Posted: July 17, 2013
The futurist: The collapse of college
A more affordable option is on the horizonBy Thomas Frey
When Mozart died in 1791, his 29-year-old wife, Constanze Weber, was forced to earn a living. She began selling her late husband’s manuscripts and turned the former messy paper scraps lying around the house into a tidy income stream.
Lucky for her, she lived after Gutenberg’s printing revolution had begun in Europe, allowing her to leverage the power of rapid reproducibility
Over time, the music industry has figured out many different formats for reproducing music, moving from sheet music, to Edison’s cylinder phonograph, to vinyl records, to 8-track tapes and eventually to downloadable digital recordings.
During those same 200+ years, colleges have done little to reproduce and distribute college courses, choosing instead to redo each college class, much like ancient monks reproducing the scrolls of history.
When demand for education increased, they simply built more colleges, thousands of them, in fact, all over the world. This is analogous to forcing people to go to concerts and other live venues to listen to music.
Over the coming decades, the amount of education we consume to stay competitive will increase exponentially.
However, the education we “buy” will increasingly be on our terms, not theirs. We will want education that is relative, timely, available on-demand and fits within a specific need. And it will need to be far more affordable.
For these reasons and more, we will begin to see the mass failure of traditional colleges. But out of this will come an entire new education era unlike anything we have ever seen.
Embracing the Digital Era
Over the past decade, the number of people reading printed newspapers, visiting retail stores and using direct mail have fallen sharply.
At the same time, the amount of news consumed on a daily basis has risen sharply, the overall level of retail sales has continued to increase and person-to-person communications through email, social media, texting and other forms of digital communications has exploded around us.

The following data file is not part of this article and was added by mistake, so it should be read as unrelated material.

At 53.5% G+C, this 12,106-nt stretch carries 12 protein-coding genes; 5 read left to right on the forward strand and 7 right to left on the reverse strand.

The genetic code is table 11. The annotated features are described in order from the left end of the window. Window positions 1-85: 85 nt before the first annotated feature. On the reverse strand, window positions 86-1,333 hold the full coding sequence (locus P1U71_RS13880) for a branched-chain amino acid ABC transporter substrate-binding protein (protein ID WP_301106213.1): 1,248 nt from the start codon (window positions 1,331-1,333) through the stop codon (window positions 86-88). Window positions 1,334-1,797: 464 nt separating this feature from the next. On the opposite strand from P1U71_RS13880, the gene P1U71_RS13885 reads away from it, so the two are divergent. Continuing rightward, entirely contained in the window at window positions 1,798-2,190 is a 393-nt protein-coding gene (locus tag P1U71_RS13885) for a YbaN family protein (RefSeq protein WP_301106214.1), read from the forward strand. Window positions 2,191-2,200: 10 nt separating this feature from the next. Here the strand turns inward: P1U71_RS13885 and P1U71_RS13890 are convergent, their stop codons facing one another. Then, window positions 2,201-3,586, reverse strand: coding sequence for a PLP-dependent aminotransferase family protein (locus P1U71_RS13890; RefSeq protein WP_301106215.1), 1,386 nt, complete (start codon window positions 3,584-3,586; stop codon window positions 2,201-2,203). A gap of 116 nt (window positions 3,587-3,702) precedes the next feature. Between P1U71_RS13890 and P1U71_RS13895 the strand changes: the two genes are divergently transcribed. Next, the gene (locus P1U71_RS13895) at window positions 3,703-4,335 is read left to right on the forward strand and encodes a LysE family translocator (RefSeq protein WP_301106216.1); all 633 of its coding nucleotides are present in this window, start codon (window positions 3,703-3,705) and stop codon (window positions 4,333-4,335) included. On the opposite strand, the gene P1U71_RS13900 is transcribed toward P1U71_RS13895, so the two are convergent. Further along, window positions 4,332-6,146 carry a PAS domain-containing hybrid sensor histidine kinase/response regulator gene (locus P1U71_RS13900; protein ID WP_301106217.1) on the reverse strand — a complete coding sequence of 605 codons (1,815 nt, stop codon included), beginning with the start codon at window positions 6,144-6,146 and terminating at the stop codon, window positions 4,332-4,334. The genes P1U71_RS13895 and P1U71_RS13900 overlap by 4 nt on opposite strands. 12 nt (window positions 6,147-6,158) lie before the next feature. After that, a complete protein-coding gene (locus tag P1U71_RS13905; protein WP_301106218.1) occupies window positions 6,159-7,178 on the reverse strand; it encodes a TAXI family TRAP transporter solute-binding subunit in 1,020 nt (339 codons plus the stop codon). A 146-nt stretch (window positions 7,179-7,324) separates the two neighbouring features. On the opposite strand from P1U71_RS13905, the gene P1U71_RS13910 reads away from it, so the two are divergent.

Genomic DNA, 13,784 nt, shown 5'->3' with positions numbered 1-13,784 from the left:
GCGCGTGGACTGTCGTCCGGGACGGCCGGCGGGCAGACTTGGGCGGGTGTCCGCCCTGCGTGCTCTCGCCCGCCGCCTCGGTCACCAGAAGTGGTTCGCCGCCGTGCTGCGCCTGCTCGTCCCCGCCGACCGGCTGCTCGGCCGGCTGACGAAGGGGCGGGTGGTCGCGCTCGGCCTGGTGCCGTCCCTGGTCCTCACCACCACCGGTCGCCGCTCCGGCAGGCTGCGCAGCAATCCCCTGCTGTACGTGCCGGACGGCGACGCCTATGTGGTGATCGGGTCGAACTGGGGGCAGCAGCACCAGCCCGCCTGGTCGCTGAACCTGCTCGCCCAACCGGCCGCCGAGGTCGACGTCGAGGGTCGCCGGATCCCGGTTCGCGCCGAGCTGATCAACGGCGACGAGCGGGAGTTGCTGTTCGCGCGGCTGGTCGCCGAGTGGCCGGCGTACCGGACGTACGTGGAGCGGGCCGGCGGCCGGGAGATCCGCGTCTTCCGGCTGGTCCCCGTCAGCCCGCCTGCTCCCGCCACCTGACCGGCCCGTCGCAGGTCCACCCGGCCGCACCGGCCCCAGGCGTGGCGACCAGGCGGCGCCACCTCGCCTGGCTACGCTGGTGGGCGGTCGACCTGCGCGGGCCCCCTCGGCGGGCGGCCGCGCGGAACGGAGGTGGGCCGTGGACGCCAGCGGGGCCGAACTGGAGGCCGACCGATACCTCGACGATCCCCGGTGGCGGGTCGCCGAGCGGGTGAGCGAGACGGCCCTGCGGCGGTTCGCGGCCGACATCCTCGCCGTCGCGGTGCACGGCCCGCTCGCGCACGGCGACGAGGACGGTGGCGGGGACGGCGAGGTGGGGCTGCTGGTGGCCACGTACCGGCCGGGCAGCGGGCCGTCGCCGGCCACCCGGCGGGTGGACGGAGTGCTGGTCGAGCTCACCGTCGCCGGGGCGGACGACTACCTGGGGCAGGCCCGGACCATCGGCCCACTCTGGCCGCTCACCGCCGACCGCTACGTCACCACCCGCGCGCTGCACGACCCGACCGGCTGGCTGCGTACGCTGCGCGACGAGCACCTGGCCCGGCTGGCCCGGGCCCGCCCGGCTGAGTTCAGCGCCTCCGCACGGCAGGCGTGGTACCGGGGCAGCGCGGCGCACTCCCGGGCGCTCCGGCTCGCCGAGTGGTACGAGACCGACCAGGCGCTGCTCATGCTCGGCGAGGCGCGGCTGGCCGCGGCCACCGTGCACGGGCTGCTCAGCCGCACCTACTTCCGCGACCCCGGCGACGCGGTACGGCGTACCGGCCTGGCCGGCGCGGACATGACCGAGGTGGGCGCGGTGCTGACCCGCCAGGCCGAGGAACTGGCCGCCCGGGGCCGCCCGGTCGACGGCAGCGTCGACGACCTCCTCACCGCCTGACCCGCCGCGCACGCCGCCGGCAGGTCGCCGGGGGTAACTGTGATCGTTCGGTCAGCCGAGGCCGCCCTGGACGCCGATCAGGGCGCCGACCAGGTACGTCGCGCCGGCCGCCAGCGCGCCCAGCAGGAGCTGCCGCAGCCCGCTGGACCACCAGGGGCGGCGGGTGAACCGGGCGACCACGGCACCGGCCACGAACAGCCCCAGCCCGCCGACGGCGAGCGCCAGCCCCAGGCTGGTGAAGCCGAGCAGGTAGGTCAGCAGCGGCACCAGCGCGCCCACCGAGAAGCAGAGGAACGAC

Each industry has forged its own unique path into the digital age.
In the past few months, the level of experimentation surrounding college education has shot up, and many are getting considerable traction. A high level of experimentation is always a leading indicator of change, even if we don’t have a clear view of what it will look like on the other side.
Student Loan Backlash
There’s a big difference between affordability and financeability. Until now, colleges have had a relatively easy time selling a student on getting an education today in exchange for some unknown monthly payment to be determined later.
Hundreds if not thousands of studies have been commissioned over the years to support the value of higher education, and students on the fence are quickly overwhelmed with evidence that they’re making the right decision.
In fact, the anti-education crowd is very small, and those questioning the cost of education have only become vocal during the past few years.
The “education industrial complex” is perhaps the most influential in the world, with everyone from Presidents and world leaders, to Nobel Laureates, to CEOs and business executives all unwavering in their support of colleges and their accomplishments.
Yet for the lowly student sitting at home with $100,000 in debt and the only job available to them is one that doesn’t require a college degree, the entire system begins to feel like a house of lies, with festering levels of anger working their way to the top.
Over the coming months, this seething cauldron of discontent will begin to erupt in unusual ways.
(Read more tomorrow.)
Thomas Frey is the executive director and senior futurist at the DaVinci Institute and currently Google’s top-rated futurist speaker. At the Institute, he has developed original research studies, enabling him to speak on unusual topics, translating trends into unique opportunities. Tom continually pushes the envelope of understanding, creating fascinating images of the world to come. His talks on futurist topics have captivated people ranging from high level of government officials to executives in Fortune 500 companies including NASA, IBM, AT&T, Hewlett-Packard, Unilever, GE, Blackmont Capital, Lucent Technologies, First Data, Boeing, Ford Motor Company, Qwest, Allied Signal, Hunter Douglas, Direct TV, Capital One, National Association of Federal Credit Unions, STAMATS, Bell Canada, American Chemical Society, Times of India, Leaders in Dubai, and many more. Before launching the DaVinci Institute, Tom spent 15 years at IBM as an engineer and designer where he received over 270 awards, more than any other IBM engineer.